Tom Smith and Helen Sunderland (Doing History in Public) talk to Judd Birdsall, Managing Director of the Cambridge Institute on Religion & International Studies based at Clare College, Cambridge
Doing History in Public: Hi Judd. Could you tell us a bit more about CIRIS and its work?
Judd Birdsall (CIRIS): The Cambridge Institute on Religion & International Studies (CIRIS) is a multi-disciplinary research centre at Clare College, Cambridge. We aim to provide students, practitioners, and the general public with credible and engaging insights that will shape new scholarship, sound policy, and constructive debate on the role of faith in international affairs.
To those ends, we host seminars and lectures in Cambridge, we support the work of several Cambridge PhD students working on relevant topics, and we serve as the secretariat for the Transatlantic Policy Network on Religion and Diplomacy (TPNRD). The TPNRD fosters collaboration on religion-related issues among officials and diplomats from the UN, EU, US, Canada, and about a dozen European countries.
DHP: And what led you to want to bridge the gap between religion, academia, and policymaking?
Birdsall: Academics and policymakers speak very different languages and operate with different professional challenges and incentives. It can be hard to bridge those gaps, especially on a topic as complex and sensitive as religion. And yet policymakers need greater religious literacy if they are going to create and implement effective policies and programmes on religion-related issues and scholars of religion (and religious leaders) need great policy literacy if they are going to have a positive impact on how governments analyse and engage religious communities.
When I was serving in the US State Department’s Policy Planning Staff I brought together some colleagues to start a group we called the Forum on Religion and Global Affairs. The Forum mainly focused on bringing scholars of religion and international affairs to give lectures at the Department. When I came to Cambridge for my PhD in 2011 I had the idea creating something like that forum, but in reverse: an academic centre that engages diplomats.
Because policymakers and academics speak different professional languages, CIRIS encourages what we might call ‘translational scholarship’. We hold events and produce publications that package the insights of academics in a format that is useful for policymakers and other kinds of practitioners. As part of our work for the TPNRD we commission policy-literate academics to write reports on key topics at the intersection of religion and diplomacy. For instance, for our most recent TPNRD conference we commissioned a report on religion and the Sustainable Development Goals and a report on international perceptions of Western religious freedom advocacy.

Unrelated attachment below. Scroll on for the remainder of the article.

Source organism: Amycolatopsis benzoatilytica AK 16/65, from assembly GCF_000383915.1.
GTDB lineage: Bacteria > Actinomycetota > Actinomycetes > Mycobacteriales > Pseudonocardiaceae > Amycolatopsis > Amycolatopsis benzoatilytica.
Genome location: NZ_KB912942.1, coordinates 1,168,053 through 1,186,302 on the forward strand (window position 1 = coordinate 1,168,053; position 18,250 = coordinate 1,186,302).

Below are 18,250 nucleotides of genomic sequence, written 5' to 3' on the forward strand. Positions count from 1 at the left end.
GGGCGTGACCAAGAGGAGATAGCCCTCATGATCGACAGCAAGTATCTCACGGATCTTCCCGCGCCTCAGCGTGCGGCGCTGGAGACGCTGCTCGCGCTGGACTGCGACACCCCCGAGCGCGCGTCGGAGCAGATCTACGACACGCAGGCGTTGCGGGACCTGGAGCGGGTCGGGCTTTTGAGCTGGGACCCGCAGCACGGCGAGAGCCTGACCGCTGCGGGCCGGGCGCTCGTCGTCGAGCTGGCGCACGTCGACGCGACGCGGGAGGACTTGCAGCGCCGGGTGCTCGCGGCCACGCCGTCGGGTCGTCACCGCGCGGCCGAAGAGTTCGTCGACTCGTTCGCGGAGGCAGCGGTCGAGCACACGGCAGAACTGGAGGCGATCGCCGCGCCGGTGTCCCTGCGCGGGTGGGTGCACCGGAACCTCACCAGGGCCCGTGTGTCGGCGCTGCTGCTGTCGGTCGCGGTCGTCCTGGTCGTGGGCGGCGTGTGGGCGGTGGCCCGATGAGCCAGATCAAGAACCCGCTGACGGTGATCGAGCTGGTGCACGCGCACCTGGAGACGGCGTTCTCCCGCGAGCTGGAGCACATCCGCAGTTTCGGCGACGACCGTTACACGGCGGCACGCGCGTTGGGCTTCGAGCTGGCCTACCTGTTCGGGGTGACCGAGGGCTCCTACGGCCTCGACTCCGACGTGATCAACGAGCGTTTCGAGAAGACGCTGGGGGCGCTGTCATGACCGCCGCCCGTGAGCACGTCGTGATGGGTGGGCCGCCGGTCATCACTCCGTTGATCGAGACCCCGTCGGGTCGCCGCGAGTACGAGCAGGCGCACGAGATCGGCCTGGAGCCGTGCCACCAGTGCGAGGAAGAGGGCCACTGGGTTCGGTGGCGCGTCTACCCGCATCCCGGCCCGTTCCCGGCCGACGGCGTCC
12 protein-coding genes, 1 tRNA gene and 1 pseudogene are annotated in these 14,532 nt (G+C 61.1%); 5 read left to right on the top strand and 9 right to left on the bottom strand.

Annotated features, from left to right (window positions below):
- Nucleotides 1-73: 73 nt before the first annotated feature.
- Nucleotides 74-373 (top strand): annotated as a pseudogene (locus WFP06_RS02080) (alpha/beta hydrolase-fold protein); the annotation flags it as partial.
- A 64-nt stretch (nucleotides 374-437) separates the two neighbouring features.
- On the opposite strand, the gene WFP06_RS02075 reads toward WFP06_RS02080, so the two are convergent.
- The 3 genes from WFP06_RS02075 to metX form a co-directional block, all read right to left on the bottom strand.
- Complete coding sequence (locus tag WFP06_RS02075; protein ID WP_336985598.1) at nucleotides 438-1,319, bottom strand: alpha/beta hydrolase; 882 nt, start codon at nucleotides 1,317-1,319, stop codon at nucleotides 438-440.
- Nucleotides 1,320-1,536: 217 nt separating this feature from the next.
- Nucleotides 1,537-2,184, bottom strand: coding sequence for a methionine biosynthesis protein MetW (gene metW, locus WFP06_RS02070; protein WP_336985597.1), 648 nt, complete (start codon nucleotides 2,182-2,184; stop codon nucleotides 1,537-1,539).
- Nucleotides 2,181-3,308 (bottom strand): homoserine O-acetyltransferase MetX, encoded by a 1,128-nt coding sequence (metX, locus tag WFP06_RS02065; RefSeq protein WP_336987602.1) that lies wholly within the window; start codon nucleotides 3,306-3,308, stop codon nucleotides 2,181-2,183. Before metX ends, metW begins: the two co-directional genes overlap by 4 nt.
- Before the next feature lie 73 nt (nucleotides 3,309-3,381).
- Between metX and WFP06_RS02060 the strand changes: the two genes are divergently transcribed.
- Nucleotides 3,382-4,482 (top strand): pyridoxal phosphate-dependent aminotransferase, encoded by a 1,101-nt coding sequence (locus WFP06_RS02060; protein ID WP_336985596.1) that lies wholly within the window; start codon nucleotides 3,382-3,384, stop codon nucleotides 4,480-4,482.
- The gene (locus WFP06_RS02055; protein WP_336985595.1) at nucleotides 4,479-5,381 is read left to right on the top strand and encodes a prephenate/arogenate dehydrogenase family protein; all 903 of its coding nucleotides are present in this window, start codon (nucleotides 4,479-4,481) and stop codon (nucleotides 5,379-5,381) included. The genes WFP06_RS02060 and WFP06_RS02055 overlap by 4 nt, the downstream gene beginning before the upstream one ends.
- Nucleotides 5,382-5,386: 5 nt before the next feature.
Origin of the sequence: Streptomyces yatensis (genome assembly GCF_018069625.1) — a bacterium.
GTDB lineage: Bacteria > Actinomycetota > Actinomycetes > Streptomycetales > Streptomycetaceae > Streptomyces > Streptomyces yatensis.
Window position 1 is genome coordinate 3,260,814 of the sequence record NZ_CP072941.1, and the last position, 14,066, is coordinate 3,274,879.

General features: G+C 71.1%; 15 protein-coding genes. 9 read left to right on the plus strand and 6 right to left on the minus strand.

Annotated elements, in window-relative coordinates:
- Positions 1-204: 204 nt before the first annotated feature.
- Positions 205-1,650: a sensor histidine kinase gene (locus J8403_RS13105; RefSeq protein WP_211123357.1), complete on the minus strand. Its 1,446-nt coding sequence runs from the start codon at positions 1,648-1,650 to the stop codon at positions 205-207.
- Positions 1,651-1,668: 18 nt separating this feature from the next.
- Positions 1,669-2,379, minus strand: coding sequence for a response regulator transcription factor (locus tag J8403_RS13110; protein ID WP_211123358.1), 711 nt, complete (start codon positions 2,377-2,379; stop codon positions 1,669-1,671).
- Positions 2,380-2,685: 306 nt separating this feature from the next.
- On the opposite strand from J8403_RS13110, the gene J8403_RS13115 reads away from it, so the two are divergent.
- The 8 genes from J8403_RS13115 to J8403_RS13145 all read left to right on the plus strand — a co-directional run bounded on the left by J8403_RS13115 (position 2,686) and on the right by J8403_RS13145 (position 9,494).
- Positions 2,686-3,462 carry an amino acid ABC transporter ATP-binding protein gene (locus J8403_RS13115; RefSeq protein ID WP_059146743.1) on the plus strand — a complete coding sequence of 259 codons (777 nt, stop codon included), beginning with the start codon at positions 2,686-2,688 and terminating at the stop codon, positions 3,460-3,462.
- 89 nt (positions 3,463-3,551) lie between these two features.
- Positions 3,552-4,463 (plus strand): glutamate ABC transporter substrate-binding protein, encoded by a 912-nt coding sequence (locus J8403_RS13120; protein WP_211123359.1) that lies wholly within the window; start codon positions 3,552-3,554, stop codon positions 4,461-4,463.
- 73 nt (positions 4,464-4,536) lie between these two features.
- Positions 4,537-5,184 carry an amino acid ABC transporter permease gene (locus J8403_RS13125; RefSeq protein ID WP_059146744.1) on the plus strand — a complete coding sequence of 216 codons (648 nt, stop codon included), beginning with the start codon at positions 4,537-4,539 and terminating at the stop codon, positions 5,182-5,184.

DHP: What’s the role of historians within CIRIS?
Birdsall: A major role. Our president, Professor Andrew Preston, is a leading historian of religion and diplomacy. His monumental, prize-winning book Sword of the Spirit, Shield of Faith traces the history of religion in American foreign relations from the Puritans to Barack Obama. Several of our graduate research associates are historians. Many of the events we host have a historical focus.
DHP: How well do you think the goals of public history and of policymaking align, and where do you wish there were more dialogue between the two?
Birdsall: If we understand ‘public history’ to mean the effort to make historical knowledge accessible to the broader public, beyond the academy, then I think the goals of public history and public policymaking are very much aligned, at least conceptually. The goal of policymaking is to foster a better future, and in order to do that policymakers must have a robust understanding of the way things are now and how and why they came to be that way.
When it comes to policies concerning religion, such as the promotion of freedom of religion and belief, an appreciation for history is essential. During my time State Department when I worked on religious freedom issues in Southeast Asia it wasn’t enough for me to know the present status of legislation, government practice, and societal (in)tolerance in the region. In order to be effective in my job I had to have a solid grasp on how current religious restrictions and sectarian tensions stemmed from the legacies of war, colonialism, the historic expansions of and contestations between religious groups, etc. Studying history provides practitioners with perspective and patience.